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CME: Pre-Report Survey of <i>Hogs and Pigs</i> Report

by 5m Editor
24 March 2011, at 8:25am

US - Livestock market analysts expect this Friday’s quarterly Hogs and Pigs report from USDA to look VERY much like last year’s March report, write Steve Meyer and Len Steiner.

That is the major conclusion that can be drawn from DowJones Newswires’ pre-report survey of analysts, the results of which appear below. Analysts’ expect little change in any of the inventory categories. The 99.8 per cent expectation for the breeding herd would put it at 5.75 million head, 28,000 fewer than on 1 December and the lowest on record, breaking the previous record low of 5.76 million on 1 March 2010. A market herd at 99.9 per cent would put that number at 57.75 million head, the lowest number since March 2007 — back before the advent of porcine circovirus vaccines sharply improved pig survival and performance rates and drove significant productivity gains. Analysts apparently do not believe that the industry can stay on the path of 2 per cent litter size growth and apparently have some misgivings about maintaining recent breeding herd efficiencies since farrowing and farrowing intention numbers are all lower as a percentage of year-ago levels than is the breeding herd inventory estimate. The report will be published at 3:00 EDT on Friday. Look for our take on the numbers in Monday’s edition of DLR.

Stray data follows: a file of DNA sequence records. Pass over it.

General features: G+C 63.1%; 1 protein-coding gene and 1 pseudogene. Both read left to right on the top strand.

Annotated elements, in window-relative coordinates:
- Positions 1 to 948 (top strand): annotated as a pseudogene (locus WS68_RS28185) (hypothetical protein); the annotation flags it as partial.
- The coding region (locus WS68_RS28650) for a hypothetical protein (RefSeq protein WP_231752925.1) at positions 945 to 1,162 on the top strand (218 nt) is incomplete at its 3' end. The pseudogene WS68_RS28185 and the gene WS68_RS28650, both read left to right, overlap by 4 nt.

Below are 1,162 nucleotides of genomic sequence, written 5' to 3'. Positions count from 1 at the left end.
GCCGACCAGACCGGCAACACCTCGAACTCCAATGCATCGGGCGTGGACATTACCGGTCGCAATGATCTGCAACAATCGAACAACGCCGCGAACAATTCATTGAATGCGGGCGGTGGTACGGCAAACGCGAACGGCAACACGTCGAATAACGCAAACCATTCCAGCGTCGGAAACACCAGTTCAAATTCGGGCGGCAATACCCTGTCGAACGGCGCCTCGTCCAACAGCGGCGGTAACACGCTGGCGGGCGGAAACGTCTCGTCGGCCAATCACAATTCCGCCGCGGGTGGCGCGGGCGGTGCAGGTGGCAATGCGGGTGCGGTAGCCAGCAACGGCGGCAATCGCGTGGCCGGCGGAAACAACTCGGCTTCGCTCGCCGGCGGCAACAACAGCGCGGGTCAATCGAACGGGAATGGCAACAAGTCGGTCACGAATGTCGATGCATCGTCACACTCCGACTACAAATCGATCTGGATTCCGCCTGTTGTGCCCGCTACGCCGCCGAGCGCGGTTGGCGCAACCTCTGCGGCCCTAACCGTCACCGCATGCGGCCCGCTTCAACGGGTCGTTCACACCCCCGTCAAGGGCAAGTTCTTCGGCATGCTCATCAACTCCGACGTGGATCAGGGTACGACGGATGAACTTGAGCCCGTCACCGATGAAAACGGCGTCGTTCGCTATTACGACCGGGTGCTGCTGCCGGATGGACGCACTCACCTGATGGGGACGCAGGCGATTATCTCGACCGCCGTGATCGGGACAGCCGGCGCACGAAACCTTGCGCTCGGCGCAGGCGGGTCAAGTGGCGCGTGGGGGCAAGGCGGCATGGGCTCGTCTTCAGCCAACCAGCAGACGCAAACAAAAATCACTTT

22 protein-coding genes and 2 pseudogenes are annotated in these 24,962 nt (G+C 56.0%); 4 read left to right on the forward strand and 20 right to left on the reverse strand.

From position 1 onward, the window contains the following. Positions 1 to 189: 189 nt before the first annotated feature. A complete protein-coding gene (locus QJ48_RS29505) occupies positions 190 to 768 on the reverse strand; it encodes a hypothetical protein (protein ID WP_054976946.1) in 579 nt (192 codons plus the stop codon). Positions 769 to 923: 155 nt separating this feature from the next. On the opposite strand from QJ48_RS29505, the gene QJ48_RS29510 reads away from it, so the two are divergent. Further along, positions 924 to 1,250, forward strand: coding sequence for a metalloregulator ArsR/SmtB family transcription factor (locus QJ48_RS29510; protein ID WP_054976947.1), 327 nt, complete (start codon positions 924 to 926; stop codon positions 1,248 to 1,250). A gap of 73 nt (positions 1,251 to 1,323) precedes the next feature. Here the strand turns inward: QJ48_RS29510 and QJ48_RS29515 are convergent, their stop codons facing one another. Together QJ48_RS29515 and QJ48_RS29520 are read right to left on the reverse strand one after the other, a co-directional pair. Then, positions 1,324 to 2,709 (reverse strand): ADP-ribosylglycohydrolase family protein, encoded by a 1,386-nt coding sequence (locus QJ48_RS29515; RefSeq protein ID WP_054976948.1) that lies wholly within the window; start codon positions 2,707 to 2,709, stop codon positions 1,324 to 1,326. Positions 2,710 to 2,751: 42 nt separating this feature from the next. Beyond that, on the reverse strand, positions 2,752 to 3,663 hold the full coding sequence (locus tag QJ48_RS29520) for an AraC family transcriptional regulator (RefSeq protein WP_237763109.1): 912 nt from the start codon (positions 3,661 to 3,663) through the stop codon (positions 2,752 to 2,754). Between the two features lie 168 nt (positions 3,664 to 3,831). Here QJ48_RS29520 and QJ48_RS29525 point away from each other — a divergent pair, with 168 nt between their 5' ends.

USDA’s March Cold Storage report indicates higher inventories of total meat and poultry versus both one year ago and last month. The data for all meat and poultry species appear in the table on page 2 (see link below). Of the major species, only the chicken industry was able to draw inventories down during February and only the turkey industry showed lower stocks than one year ago. The chart at right shows the monthly data back to 2000. Some items that we believe are important form the report include:

  • Stocks of all meat and poultry grew by 1.7 per cent during February and stood at 2.079 billion pounds at month’s end. That is 8.5 per cent higher than one year ago but we need to keep in mind that the February 2010 inventory of 1.916 billion pounds was one of the lowest monthly totals during the past decade. This month’s total is still well within the lower half of freezer inventory totals since 2000.

  • The largest percentage increase during February was for turkey at +17 per cent but at this time of year turkey accounts for a relatively small portion of the total. The largest unit increase in February was for pork at +39.3 million pounds. Higher ham stocks accounted for 44 per cent of the increase and this year’s late date for Easter is one reason for the large ham number.

  • The 578 million pounds of pork in freezers on 1 February is the highest figure since mid-2009. A normal seasonal increase from this point could take pork stocks to near record levels in April or May. Higher sales to Korea is one driver of this increase, though, as frozen inventories often do grow in preparation for higher export trade.

  • Chicken inventories remain high but fell by 7 per cent during February. Chicken companies’ recent reductions in growth (they haven’t actually reduced output yet!) and better exports both contributed to the decline. Leg products stocks were down 19 per cent for the month.

Further Reading

- You can view the full report by clicking here.